Fund managers buck trend by liking IFRS

In a survey of 75 fund managers responsible for managing funds worth more
that £2 trillion – approximately half of the market – Big Four firm
Pricewaterhouse-Coopers found that almost two thirds believed IFRS had improved
company reporting. A similar percentage of the fund managers (59%) supported the
introduction of fair value accounting.

The support for IFRS in the fund management community is in stark contrast to
the feelings of leading FTSE 350 FDs and executives.

Kevin O’ Byrne, the group finance director of DSGi, which owns PC World, told
Accountancy Age that IFRS increased costs, but added ‘no value whatsoever’ to

‘Anything that adds cost and complexity to the business is clearly not
welcome,’ O’Byrne said. ‘I would rather we were spending time focused on things
like the performance of our Greek subsidiary rather than the accounting of our
Greek subsidiary.’

Stuart Bridges, FD of FTSE 250 insurer Hiscox, himself a former fund manager,
said it was ‘difficult’ to keep an eye on a company because of the demands of
IFRS on management’s time.

Meanwhile, Lord Browne, the chief executive of BP, said the standards made
accounts difficult to understand and failed to hold management accountable.

‘Some would argue that IFRS neither produces a record of the accountability
of management, nor a measure of the changes in the economic value of assets and
liabilities. I would agree with them,’ Browne said.

But despite the criticisms of IFRS raised by management teams, fund managers
believe that company boards have managed the transition to the standards

The PwC research found that four fifths of the fund managers believed that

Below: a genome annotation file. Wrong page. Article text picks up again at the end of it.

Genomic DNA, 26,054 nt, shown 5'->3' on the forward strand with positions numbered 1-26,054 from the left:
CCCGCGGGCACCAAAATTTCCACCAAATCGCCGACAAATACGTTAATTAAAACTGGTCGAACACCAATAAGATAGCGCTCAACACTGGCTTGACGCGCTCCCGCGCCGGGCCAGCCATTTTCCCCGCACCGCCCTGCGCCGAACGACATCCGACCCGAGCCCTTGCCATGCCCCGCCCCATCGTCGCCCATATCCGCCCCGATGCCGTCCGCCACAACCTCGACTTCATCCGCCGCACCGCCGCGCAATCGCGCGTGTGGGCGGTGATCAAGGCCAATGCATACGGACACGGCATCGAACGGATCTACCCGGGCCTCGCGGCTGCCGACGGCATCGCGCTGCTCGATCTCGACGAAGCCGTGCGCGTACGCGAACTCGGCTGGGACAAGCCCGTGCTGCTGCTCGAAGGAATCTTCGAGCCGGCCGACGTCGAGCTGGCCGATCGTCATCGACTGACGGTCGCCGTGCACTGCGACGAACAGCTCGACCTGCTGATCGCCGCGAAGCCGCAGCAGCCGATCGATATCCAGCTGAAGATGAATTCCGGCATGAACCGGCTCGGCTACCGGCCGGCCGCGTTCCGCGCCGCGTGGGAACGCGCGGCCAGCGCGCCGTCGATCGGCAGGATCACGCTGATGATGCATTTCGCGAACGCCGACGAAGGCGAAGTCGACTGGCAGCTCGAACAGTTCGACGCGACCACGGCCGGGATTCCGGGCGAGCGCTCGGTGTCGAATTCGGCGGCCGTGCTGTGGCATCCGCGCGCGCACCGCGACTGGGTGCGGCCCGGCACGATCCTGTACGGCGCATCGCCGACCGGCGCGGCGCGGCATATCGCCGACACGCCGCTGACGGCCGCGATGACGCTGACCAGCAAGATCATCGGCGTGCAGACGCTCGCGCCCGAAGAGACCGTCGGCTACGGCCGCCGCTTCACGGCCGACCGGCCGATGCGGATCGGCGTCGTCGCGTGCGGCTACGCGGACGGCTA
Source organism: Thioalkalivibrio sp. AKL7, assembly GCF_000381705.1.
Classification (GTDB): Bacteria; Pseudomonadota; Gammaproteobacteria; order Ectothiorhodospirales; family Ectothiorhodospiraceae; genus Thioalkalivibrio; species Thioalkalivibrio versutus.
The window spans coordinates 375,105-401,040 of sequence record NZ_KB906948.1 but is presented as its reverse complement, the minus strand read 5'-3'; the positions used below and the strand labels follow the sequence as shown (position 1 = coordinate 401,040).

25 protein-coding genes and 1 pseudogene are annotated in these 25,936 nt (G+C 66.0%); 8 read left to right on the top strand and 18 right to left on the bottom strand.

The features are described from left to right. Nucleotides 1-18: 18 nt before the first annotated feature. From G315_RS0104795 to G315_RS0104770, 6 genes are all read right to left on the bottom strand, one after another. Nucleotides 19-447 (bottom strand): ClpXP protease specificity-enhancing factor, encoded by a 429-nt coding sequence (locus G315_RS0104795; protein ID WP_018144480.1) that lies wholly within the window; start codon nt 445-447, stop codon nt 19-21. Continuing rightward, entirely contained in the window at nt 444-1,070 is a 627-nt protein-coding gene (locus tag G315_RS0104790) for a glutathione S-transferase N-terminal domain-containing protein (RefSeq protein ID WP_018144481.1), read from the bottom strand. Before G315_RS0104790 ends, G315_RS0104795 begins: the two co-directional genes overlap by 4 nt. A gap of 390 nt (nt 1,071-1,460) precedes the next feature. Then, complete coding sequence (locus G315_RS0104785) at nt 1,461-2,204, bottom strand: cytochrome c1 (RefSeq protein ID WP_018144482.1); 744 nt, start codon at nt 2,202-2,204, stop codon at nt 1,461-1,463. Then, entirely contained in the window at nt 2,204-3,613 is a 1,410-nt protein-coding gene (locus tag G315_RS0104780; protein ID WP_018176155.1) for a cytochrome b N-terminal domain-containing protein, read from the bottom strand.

the management teams had coped with the accounting overhaul very or fairly well.

The fund managers also felt they were developing a better understanding of
IFRS numbers.

Over half of the respondents said their knowledge of the standards had
improved, and more than a third said that the conversion to IFRS had influenced
a decision to invest or divest from a company.

Ian Dilks, head of IFRS conversions at PwC, said the research suggested that
fund managers were becoming more confident when analysing IFRS accounts and had
taken a positive attitude to the new accounting standards.

‘The indications are that the first sets of full year-end IFRS accounts have
generally been seen as a useful aid in helping fund managers make decisions
about the companies in which they invest,’ Dilks said.

These positive sentiments aside, Dilks said the real reason for fund manager
support for IFRS could be the benefits of international comparability, rather
than the actual thinking behind the standards.

Overall, Dilks said, the jury was still out on whether UK GAAP was more
useful than IFRS.


FTSE 100

Malcolm Wyman, the finance director of brewer SABMiller, saw his pay for 2006
breach the £1m mark as his total package increased from £857,296 in 2005 to
£1.18m. Wyman’s salary increased from £450,000 to £525,000 and he picked up a
£560,000 bonus. The rest of his package was made up by expense allowances of
£1,100 and £94,639 in benefits. During the 2006 financial year revenues climbed
from $12.9bn (£7.08bn) in 2005 to $15.3bn. EBITDA was up 23% to £2.9bn. But
pre-tax profits were 4% lower at £2.4bn as a result of exceptional UStax
charges. Over the last three year’s SABMiller’s share pricehas tripled.

FTSE 250

WS Atkin’s effective tax rate for the year ended 31 March 2006 was down to
29.6% from31.4% the previous year. The infrastructure company said its rate was
lower because of a greater contribution from itsin overseas operations in lower
tax regimes.

FTSE small cap

Martin Lamaison, the departing group finance director of Oxford Instruments,
has soldoff a chunk of share options. Lamaison sold 66,000 shares at no cost and
released a further 56,000 shares at 202.50p to pocket £113,000. Lamaison will
retire in early August and be succeeded by Kevin Boyd, currently the finance
director of Radstone Technology.

Music company Sanctuary was forced to warn the market that it is expecting to
report an underlying loss of between £17m and £22m. The losses are a result of
delays in disposingof non-core assets and slow trading in the company’s recorded
product division. Chief executive Frank Presland said that management was ‘in
the process of agreeing budgets for fiscal 2007’. Presland replaced Andy Taylor,
who was forced to resign after an FRRP probe into Sanctuary’s accounting

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